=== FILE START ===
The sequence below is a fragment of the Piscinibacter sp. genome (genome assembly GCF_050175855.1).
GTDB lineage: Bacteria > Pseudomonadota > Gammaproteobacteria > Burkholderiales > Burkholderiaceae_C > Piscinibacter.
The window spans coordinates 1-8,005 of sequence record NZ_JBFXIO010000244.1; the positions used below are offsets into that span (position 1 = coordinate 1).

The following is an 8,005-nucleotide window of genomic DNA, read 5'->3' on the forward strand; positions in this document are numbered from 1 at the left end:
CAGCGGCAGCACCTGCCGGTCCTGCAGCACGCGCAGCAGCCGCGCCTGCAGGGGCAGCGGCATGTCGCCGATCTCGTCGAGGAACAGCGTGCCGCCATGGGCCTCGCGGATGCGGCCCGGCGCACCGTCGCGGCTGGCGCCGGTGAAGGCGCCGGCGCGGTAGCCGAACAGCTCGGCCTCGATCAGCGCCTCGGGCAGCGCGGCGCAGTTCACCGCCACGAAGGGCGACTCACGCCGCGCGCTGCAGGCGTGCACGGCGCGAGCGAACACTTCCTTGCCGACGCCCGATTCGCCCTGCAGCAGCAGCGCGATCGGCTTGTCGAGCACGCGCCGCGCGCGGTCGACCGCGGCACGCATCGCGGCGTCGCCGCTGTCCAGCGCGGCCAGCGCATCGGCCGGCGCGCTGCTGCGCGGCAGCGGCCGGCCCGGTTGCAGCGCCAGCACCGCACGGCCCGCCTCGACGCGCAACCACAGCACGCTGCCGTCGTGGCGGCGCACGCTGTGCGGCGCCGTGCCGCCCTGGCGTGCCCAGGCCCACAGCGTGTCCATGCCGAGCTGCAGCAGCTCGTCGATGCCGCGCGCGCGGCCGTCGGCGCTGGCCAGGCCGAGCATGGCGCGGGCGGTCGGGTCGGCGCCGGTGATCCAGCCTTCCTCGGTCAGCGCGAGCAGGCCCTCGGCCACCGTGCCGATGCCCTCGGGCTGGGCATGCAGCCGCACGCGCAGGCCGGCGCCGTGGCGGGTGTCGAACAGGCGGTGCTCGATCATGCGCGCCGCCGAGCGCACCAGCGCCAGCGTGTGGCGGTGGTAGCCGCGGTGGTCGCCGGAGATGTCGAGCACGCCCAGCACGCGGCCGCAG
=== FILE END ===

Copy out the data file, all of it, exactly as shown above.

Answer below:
The sequence below is a fragment of the Piscinibacter sp. genome (genome assembly GCF_050175855.1).
GTDB lineage: Bacteria > Pseudomonadota > Gammaproteobacteria > Burkholderiales > Burkholderiaceae_C > Piscinibacter.
The window spans coordinates 1-8,005 of sequence record NZ_JBFXIO010000244.1; the positions used below are offsets into that span (position 1 = coordinate 1).

The following is an 8,005-nucleotide window of genomic DNA, read 5'->3' on the forward strand; positions in this document are numbered from 1 at the left end:
CAGCGGCAGCACCTGCCGGTCCTGCAGCACGCGCAGCAGCCGCGCCTGCAGGGGCAGCGGCATGTCGCCGATCTCGTCGAGGAACAGCGTGCCGCCATGGGCCTCGCGGATGCGGCCCGGCGCACCGTCGCGGCTGGCGCCGGTGAAGGCGCCGGCGCGGTAGCCGAACAGCTCGGCCTCGATCAGCGCCTCGGGCAGCGCGGCGCAGTTCACCGCCACGAAGGGCGACTCACGCCGCGCGCTGCAGGCGTGCACGGCGCGAGCGAACACTTCCTTGCCGACGCCCGATTCGCCCTGCAGCAGCAGCGCGATCGGCTTGTCGAGCACGCGCCGCGCGCGGTCGACCGCGGCACGCATCGCGGCGTCGCCGCTGTCCAGCGCGGCCAGCGCATCGGCCGGCGCGCTGCTGCGCGGCAGCGGCCGGCCCGGTTGCAGCGCCAGCACCGCACGGCCCGCCTCGACGCGCAACCACAGCACGCTGCCGTCGTGGCGGCGCACGCTGTGCGGCGCCGTGCCGCCCTGGCGTGCCCAGGCCCACAGCGTGTCCATGCCGAGCTGCAGCAGCTCGTCGATGCCGCGCGCGCGGCCGTCGGCGCTGGCCAGGCCGAGCATGGCGCGGGCGGTCGGGTCGGCGCCGGTGATCCAGCCTTCCTCGGTCAGCGCGAGCAGGCCCTCGGCCACCGTGCCGATGCCCTCGGGCTGGGCATGCAGCCGCACGCGCAGGCCGGCGCCGTGGCGGGTGTCGAACAGGCGGTGCTCGATCATGCGCGCCGCCGAGCGCACCAGCGCCAGCGTGTGGCGGTGGTAGCCGCGGTGGTCGCCGGAGATGTCGAGCACGCCCAGCACGCGGCCGCAG